The International Quarter Pony
The International Quarter Pony is a small scale replica of a quarter horse. Unlike the quarter horse, the International Quarter Pony may come in any color, or combination of colors. The quarter pony has been around for many years, deriving from quarter horses not reaching the AQHA's minimum (14.2h) height requirement of the early years. Even though the AQHA's height requirement was later phased out, the quarter pony continued, only to evolve into one of the largest and most popular pony breeds in the US today. Many International Quarter Ponies are in fact foundation bred registered quarter horses. Previously registered American Quarter Horse Association, Foundation Quarter Horse Association, American Paint Horse Association, Appaloosa Horse Club, National Quarter Pony Association, Ponies of the Americas, American Quarter Pony Association's between 11.2h(46") and 14.2h(58") may file for double registration, compete, and participate in IQPA approved events.
The most recent evolution in the quarter pony industry is the acceptance of various colors and color patterns, rather than sticking to the original standard of only accepting solid colored ponies for registration. Acceptance of color is enabling breeders to breed those all so sought after color patterns such as the tobiano and overo paint patterns as well as the blanketed appaloosa patterns onto the quarter pony size and conformation. Known quarter horse bloodlines are encouraged but not required. International Quarter Ponies are found among the finest of bloodlines.
The International Quarter Pony is a vastly popular and growing breed, as the International Quarter Pony appeal is, truly international. The IQPA was instituted to provide and promote a correct, well-balanced, sound pony with quarter horse conformation and enough body, speed, and eye appeal to sufficiently compete with larger breeds as well as other ponies.
The International Quarter Pony is perfectly suited for riders who are too small to handle, or who simply don't wish to handle, a big 15h or 16h horse. Quarter ponies are often the first choice for a child's mount due to their calm dispositions and even temperaments combined with their compact size. Most quarter ponies average around 13.2h and weigh #800-#900, however, many breeders are beginning to raise quarter ponies weighing in excess of #1100, at 13.2h-14h tall. These heavily muscled quarter ponies are quite suitable for the smaller, as well as the larger riders, and are often being used to compete in such (mostly adult) events as Bull Dogging or Steer Wrestling. The International Quarter Pony is a conformation and height breed, which must measure between 11.2h (46") and 14.2h (58") at the withers at maturity.
HEAD: The head of a Quarter Pony reflects alert intelligence. This is due to his short, broad head, topped by small ears, and by his wide set, kind eyes and large, sensitive nostrils over a firm mouth. Well developed jaws give the impression of great strength.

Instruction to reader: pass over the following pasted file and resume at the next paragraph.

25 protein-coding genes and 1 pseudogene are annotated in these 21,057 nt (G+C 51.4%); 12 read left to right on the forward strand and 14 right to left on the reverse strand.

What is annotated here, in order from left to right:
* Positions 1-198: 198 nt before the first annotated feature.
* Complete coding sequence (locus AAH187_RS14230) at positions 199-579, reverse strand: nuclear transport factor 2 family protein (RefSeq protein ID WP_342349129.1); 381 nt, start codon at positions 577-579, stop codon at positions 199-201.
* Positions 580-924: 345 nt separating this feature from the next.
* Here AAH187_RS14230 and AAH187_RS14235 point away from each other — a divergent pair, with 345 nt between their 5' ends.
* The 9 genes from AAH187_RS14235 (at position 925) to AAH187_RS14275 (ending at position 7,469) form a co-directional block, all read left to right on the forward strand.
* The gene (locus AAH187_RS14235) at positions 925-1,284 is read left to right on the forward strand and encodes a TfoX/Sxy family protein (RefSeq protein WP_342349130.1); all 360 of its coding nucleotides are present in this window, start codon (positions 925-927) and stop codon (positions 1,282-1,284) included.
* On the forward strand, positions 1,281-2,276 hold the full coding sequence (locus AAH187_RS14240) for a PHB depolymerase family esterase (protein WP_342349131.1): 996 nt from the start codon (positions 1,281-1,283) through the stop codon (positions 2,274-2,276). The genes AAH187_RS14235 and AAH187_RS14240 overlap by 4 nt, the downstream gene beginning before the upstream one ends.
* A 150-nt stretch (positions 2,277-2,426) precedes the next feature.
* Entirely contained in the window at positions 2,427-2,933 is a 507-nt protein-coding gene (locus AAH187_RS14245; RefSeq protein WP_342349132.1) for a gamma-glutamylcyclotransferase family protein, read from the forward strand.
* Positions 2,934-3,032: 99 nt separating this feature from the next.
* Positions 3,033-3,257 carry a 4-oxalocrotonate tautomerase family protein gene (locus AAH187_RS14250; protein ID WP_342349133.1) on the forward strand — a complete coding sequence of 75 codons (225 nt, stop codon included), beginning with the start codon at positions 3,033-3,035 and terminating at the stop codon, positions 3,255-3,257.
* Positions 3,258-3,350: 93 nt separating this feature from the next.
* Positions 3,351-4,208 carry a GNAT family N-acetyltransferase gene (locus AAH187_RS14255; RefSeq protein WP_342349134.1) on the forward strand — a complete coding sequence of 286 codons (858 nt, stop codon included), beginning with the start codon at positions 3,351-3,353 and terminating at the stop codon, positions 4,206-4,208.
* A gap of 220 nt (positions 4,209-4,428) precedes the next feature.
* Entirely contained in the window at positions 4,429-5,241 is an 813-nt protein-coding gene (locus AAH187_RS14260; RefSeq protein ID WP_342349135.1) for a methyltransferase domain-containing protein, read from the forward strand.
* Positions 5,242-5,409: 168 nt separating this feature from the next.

NECK: The head of a Quarter Pony joins the neck at a near forty-five degree angle, with a distance between jaw-bone and neck muscle. The medium length, slightly arched neck then blends into sloping shoulders.
SHOULDERS: The Quarter Pony's unusually good saddle back is created by his medium-high but sharp withers extending well back and combining with his deep sloping shoulders so that the saddle is held in proper position for balanced action.
CHEST AND FORELEGS: The Quarter Pony is deep and broad chested, as indicated by his great heart girth and his wide-set heavy forelegs which blend into his shoulders. The smooth joints and very short cannons are set on clean fetlocks and the medium length pasterns are supported by sound feet. The powerfully muscled forearm tapers to the knee whether viewed from the front or side.
BACK: The short saddle back of the Quarter Pony is characterized by being close coupled and especially full and powerful across the kidney. The barrel is formed by deep, well sprung ribs back to the hip joints, and the under line comes back straight to the flank.
REAR QUARTERS: The rear quarters are broad, deep, and heavy, viewed from either side or rear, and are muscled so they are full through the thigh, stifle, gaskin, and down to the hock. The hind leg is muscled inside and out, the whole indicating the great driving power the Quarter Pony possesses. When viewed from the rear, there is great width extending evenly from top of thigh to bottom of the stifle and gaskin. The hocks are wide, deep, straight, and clean.
BONE, LEGS, FEET: The flat, clean bones are free from fleshiness and puffs that still show a world of substance. The foot is well rounded and roomy, with an especially deep, open heel.
STANCE: The Quarter Pony normally stands perfectly at ease with his legs well under him; this explains his ability to move quickly in any direction.
ACTION: The Quarter Pony is very collected in his action and turns or stops with noticeable ease and balance, with his hocks always well under him.
The care of a quarter pony is the same as for larger breeds except on a smaller scale regarding feed and maintenance. An International Quarter Pony's value is largely dictated by conformation, size, training, and color, however, bloodlines also play a significant role in a breeder's value.
The International Quarter Pony Association's primary mission is to record and preserve the pedigrees of International Quarter Ponies, to publish a stud book and registry, and to stimulate breeding, exhibition, publicity, sales and improvement of this breed.